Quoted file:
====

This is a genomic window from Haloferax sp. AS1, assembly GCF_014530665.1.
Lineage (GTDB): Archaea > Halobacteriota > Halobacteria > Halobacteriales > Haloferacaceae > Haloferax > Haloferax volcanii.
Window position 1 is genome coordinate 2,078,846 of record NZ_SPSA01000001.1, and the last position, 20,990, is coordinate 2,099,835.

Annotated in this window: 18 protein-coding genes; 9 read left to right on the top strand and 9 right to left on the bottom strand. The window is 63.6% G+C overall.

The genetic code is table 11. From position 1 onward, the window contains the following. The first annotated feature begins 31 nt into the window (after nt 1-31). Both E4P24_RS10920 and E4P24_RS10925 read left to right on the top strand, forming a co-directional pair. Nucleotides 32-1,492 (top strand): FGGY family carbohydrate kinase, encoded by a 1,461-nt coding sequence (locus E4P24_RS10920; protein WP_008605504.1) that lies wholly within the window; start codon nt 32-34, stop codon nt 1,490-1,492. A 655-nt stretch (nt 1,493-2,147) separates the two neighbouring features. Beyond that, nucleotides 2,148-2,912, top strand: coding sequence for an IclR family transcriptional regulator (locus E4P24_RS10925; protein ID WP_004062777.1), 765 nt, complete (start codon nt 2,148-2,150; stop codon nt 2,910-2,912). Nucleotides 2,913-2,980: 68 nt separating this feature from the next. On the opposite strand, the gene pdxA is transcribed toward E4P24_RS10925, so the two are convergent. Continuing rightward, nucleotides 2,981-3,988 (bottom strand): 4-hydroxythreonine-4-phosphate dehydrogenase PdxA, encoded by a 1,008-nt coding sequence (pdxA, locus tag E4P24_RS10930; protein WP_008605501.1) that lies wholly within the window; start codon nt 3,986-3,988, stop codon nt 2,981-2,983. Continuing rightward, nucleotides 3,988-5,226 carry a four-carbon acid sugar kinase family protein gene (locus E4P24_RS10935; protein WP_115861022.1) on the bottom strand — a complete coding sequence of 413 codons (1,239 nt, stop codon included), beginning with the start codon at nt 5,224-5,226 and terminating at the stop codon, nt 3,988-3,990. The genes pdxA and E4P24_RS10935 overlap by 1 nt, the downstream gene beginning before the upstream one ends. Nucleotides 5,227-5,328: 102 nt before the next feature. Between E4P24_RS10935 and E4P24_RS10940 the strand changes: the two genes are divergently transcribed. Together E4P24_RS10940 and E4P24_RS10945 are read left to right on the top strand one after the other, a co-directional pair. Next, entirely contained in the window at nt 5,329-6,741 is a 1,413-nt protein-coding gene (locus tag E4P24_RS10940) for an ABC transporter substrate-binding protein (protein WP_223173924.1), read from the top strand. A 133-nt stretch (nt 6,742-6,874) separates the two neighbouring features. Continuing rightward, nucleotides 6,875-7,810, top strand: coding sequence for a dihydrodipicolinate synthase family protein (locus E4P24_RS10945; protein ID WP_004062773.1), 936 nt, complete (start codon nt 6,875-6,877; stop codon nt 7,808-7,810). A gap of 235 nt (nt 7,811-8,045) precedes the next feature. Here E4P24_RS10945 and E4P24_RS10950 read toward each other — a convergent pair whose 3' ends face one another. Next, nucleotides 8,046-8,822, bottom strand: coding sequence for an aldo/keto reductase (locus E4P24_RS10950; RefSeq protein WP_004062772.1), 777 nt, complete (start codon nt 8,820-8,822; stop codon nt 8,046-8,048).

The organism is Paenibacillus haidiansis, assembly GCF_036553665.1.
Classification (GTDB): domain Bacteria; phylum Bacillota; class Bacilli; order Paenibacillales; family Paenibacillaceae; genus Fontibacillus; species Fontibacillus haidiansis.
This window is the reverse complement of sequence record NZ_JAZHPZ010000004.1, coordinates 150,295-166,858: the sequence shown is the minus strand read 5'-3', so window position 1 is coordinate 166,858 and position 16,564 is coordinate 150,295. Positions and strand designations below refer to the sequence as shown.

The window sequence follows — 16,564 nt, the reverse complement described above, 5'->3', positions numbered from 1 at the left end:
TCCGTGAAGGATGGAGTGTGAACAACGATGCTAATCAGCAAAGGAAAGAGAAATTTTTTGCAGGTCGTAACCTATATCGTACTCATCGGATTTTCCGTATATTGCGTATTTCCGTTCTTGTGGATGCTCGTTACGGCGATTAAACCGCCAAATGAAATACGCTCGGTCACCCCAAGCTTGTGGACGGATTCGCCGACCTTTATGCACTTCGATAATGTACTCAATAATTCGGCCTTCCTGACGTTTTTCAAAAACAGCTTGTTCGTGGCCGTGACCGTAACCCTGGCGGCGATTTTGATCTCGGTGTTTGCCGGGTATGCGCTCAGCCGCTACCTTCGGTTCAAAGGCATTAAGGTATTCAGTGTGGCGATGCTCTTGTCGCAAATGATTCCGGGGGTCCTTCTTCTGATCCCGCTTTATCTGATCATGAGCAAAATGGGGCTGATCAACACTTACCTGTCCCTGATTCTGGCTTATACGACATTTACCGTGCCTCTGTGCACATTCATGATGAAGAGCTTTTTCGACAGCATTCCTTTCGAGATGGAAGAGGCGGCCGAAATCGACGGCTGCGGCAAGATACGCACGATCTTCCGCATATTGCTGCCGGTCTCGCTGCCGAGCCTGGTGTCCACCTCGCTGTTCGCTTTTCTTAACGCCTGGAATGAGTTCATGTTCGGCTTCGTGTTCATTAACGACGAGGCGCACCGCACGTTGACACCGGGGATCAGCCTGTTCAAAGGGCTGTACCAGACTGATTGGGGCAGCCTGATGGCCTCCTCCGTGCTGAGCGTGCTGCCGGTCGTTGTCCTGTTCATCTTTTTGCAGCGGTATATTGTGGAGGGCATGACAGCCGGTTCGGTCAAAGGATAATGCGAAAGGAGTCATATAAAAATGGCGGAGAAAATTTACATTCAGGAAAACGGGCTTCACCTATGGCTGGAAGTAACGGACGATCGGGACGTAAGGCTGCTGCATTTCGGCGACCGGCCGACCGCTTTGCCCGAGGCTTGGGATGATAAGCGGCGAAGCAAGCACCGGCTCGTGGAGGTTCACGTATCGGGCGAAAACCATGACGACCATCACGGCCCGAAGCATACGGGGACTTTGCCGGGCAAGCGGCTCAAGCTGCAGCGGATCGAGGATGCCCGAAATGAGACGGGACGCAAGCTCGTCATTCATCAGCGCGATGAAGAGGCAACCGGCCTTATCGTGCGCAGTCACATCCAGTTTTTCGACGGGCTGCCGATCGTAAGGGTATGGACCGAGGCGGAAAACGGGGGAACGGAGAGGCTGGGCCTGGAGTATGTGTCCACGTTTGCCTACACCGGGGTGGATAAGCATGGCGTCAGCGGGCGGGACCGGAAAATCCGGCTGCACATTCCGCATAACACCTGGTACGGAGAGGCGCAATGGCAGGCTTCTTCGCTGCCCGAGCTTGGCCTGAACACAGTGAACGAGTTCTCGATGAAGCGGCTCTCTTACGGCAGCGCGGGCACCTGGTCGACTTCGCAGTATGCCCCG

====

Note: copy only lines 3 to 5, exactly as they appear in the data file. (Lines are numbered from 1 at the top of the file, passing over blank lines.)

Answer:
Window position 1 is genome coordinate 2,078,846 of record NZ_SPSA01000001.1, and the last position, 20,990, is coordinate 2,099,835.

Annotated in this window: 18 protein-coding genes; 9 read left to right on the top strand and 9 right to left on the bottom strand. The window is 63.6% G+C overall.

The genetic code is table 11. From position 1 onward, the window contains the following. The first annotated feature begins 31 nt into the window (after nt 1-31). Both E4P24_RS10920 and E4P24_RS10925 read left to right on the top strand, forming a co-directional pair. Nucleotides 32-1,492 (top strand): FGGY family carbohydrate kinase, encoded by a 1,461-nt coding sequence (locus E4P24_RS10920; protein WP_008605504.1) that lies wholly within the window; start codon nt 32-34, stop codon nt 1,490-1,492. A 655-nt stretch (nt 1,493-2,147) separates the two neighbouring features. Beyond that, nucleotides 2,148-2,912, top strand: coding sequence for an IclR family transcriptional regulator (locus E4P24_RS10925; protein ID WP_004062777.1), 765 nt, complete (start codon nt 2,148-2,150; stop codon nt 2,910-2,912). Nucleotides 2,913-2,980: 68 nt separating this feature from the next. On the opposite strand, the gene pdxA is transcribed toward E4P24_RS10925, so the two are convergent. Continuing rightward, nucleotides 2,981-3,988 (bottom strand): 4-hydroxythreonine-4-phosphate dehydrogenase PdxA, encoded by a 1,008-nt coding sequence (pdxA, locus tag E4P24_RS10930; protein WP_008605501.1) that lies wholly within the window; start codon nt 3,986-3,988, stop codon nt 2,981-2,983. Continuing rightward, nucleotides 3,988-5,226 carry a four-carbon acid sugar kinase family protein gene (locus E4P24_RS10935; protein WP_115861022.1) on the bottom strand — a complete coding sequence of 413 codons (1,239 nt, stop codon included), beginning with the start codon at nt 5,224-5,226 and terminating at the stop codon, nt 3,988-3,990. The genes pdxA and E4P24_RS10935 overlap by 1 nt, the downstream gene beginning before the upstream one ends. Nucleotides 5,227-5,328: 102 nt before the next feature. Between E4P24_RS10935 and E4P24_RS10940 the strand changes: the two genes are divergently transcribed. Together E4P24_RS10940 and E4P24_RS10945 are read left to right on the top strand one after the other, a co-directional pair. Next, entirely contained in the window at nt 5,329-6,741 is a 1,413-nt protein-coding gene (locus tag E4P24_RS10940) for an ABC transporter substrate-binding protein (protein WP_223173924.1), read from the top strand. A 133-nt stretch (nt 6,742-6,874) separates the two neighbouring features. Continuing rightward, nucleotides 6,875-7,810, top strand: coding sequence for a dihydrodipicolinate synthase family protein (locus E4P24_RS10945; protein ID WP_004062773.1), 936 nt, complete (start codon nt 6,875-6,877; stop codon nt 7,808-7,810). A gap of 235 nt (nt 7,811-8,045) precedes the next feature. Here E4P24_RS10945 and E4P24_RS10950 read toward each other — a convergent pair whose 3' ends face one another. Next, nucleotides 8,046-8,822, bottom strand: coding sequence for an aldo/keto reductase (locus E4P24_RS10950; RefSeq protein WP_004062772.1), 777 nt, complete (start codon nt 8,820-8,822; stop codon nt 8,046-8,048).